Statistics on Teen Pregnancy is WARNING for Parent

Statistics on Teen Pregnancy

Statistics on teen pregnancy is a growing concern among many, especially the parents of teenagers who are being exposed to certain ideas early in life. The truth is that every year more and more teens are giving birth before they even graduate from high school, which often results in the lack of a proper education and the inability to find a successful career.

There is no doubt that a child is a blessing and should always be treated as one. There are continued concerns, however, with the kids having children. Take note of the following statistics on teen pregnancy:

  • Teen mothers and their children are more likely to face health risks, and their opportunities for building a stable future are lessened.
  • The majority of teen pregnancy births occur in girls between the ages of 18 and 19.
  • Approximately one in three teenagers will become pregnant before the age of 20.
  • Out of the nearly 860,000 teens who become pregnant every year, only 425,000 give birth.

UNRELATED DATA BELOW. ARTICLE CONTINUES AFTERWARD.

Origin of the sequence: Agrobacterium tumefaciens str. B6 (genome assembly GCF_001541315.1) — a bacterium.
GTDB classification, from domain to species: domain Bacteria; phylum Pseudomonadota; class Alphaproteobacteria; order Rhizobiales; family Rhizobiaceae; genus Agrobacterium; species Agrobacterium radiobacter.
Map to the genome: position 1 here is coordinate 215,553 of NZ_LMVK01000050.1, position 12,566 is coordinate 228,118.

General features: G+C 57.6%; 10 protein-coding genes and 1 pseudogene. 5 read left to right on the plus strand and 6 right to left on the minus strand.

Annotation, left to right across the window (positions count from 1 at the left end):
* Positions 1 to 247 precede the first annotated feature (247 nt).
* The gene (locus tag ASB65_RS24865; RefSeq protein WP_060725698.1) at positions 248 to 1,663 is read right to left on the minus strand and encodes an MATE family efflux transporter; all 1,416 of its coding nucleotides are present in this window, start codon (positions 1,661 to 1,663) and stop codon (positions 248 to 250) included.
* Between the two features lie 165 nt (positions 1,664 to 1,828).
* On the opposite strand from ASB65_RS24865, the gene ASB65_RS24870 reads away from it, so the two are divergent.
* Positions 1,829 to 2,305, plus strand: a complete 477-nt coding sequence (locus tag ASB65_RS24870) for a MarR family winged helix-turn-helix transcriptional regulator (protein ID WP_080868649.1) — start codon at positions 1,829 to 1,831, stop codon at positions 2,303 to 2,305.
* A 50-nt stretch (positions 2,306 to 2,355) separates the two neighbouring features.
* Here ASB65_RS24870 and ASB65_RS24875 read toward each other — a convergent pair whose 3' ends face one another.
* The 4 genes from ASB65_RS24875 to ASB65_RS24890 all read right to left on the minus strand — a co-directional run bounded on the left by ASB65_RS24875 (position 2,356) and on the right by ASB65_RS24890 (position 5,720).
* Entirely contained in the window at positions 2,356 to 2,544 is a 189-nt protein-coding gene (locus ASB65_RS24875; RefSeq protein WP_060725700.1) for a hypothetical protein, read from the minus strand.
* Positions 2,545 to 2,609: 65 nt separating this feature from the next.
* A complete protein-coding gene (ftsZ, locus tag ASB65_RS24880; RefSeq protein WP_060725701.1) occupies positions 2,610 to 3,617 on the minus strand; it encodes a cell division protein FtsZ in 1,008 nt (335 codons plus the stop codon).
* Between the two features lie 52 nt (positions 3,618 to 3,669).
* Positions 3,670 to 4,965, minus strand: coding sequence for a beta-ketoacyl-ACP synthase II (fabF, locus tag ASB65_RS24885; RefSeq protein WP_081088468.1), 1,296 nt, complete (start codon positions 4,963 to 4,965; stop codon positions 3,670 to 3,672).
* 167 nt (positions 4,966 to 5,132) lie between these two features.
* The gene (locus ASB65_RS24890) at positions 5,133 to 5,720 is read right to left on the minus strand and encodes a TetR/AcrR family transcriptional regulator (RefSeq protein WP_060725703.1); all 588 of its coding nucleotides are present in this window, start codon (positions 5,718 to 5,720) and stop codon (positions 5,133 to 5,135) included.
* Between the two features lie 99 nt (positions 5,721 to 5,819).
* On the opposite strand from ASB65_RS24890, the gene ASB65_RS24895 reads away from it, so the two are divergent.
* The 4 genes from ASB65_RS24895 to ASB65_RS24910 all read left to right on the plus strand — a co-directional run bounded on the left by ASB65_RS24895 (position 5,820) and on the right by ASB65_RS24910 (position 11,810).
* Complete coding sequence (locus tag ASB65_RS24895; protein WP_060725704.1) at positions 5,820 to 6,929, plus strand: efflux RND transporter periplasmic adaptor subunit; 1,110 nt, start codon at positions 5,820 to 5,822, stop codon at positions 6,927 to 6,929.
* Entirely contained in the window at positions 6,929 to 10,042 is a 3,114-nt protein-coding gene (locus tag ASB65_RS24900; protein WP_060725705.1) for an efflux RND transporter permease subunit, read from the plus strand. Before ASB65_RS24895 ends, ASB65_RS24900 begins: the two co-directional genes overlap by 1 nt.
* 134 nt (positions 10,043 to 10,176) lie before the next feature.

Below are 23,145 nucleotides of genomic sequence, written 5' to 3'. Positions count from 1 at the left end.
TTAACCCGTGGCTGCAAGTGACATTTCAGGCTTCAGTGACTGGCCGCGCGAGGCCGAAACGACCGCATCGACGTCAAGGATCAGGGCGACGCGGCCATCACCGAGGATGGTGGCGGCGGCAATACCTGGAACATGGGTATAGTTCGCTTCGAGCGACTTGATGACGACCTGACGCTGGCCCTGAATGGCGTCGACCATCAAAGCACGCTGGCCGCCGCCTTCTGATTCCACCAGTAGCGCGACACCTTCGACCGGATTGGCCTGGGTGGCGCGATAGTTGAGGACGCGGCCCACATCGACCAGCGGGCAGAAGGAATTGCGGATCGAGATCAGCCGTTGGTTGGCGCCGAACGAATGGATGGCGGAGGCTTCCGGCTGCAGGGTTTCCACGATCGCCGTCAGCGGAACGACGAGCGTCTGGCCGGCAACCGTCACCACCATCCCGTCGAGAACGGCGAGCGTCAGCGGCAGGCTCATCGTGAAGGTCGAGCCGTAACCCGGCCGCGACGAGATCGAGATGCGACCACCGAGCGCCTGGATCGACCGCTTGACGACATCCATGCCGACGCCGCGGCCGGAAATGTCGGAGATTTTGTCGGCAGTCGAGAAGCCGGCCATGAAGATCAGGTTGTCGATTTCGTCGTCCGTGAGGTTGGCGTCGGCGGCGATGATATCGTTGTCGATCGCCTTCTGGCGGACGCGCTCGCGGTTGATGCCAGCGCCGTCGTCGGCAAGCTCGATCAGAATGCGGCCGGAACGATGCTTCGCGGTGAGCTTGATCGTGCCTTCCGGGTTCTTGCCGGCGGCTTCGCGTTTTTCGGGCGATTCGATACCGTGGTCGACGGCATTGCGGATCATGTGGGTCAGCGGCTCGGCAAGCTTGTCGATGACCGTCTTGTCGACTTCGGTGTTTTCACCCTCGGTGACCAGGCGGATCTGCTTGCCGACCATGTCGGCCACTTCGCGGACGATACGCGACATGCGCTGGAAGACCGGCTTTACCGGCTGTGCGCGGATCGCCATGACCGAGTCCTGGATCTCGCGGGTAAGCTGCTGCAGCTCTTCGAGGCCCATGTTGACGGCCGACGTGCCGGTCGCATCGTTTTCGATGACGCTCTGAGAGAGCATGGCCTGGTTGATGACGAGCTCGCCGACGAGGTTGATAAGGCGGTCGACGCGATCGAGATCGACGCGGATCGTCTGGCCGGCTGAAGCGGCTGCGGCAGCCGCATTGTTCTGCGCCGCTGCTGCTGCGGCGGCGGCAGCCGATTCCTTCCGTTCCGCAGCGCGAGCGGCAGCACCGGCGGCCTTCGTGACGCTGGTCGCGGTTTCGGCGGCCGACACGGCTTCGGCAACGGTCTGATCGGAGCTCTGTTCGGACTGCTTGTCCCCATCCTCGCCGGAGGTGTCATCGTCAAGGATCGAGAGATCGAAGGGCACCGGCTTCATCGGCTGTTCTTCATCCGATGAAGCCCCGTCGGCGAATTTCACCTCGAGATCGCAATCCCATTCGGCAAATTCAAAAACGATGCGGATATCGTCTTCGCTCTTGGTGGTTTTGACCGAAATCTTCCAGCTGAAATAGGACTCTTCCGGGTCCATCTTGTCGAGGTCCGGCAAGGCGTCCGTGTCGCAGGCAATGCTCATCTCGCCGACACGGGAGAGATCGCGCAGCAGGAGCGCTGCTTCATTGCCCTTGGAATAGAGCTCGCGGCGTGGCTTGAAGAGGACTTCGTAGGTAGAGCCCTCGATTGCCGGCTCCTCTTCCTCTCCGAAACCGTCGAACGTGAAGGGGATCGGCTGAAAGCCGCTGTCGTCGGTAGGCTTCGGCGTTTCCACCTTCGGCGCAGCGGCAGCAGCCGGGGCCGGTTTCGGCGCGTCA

• Teenage mothers are more likely to give birth prematurely than are mothers over the age of 20.
  • Because teens often have poor eating habits and do not understand the importance of providing proper nourishment to an unborn child, they are more likely to give birth to babies that have a low birth weight.
  • Pregnant teens are more likely to smoke than adult women over the age of 25 who become pregnant.
  • Teenagers who become pregnant are less likely to seek the proper prenatal care that is necessary for the health and proper development of their unborn child.
  • Teen mothers are more likely to drop out of high school than those who choose to delay childbirth until adulthood.
  • Because her education is often shortened due to motherhood, a teen mother may find difficulty in gaining employment because she will often lack the job and technical skills needed to secure a job.
  • A child that is born to a teenage mother is more than 50% likely to repeat a grade during his/her school years and is less liable to perform well on standardized tests.The information in this article is designed to be used for reference purposes only. Statistics on teen pregnancy should not be used as, in place of or in conjunction with professional medical advice or recommendations regarding teen pregnancy. If you or someone you know may be pregnant, consult a physician immediately to begin prenatal care and to get started on a healthy diet program to help provide nourishment for both the mother and her unborn child.


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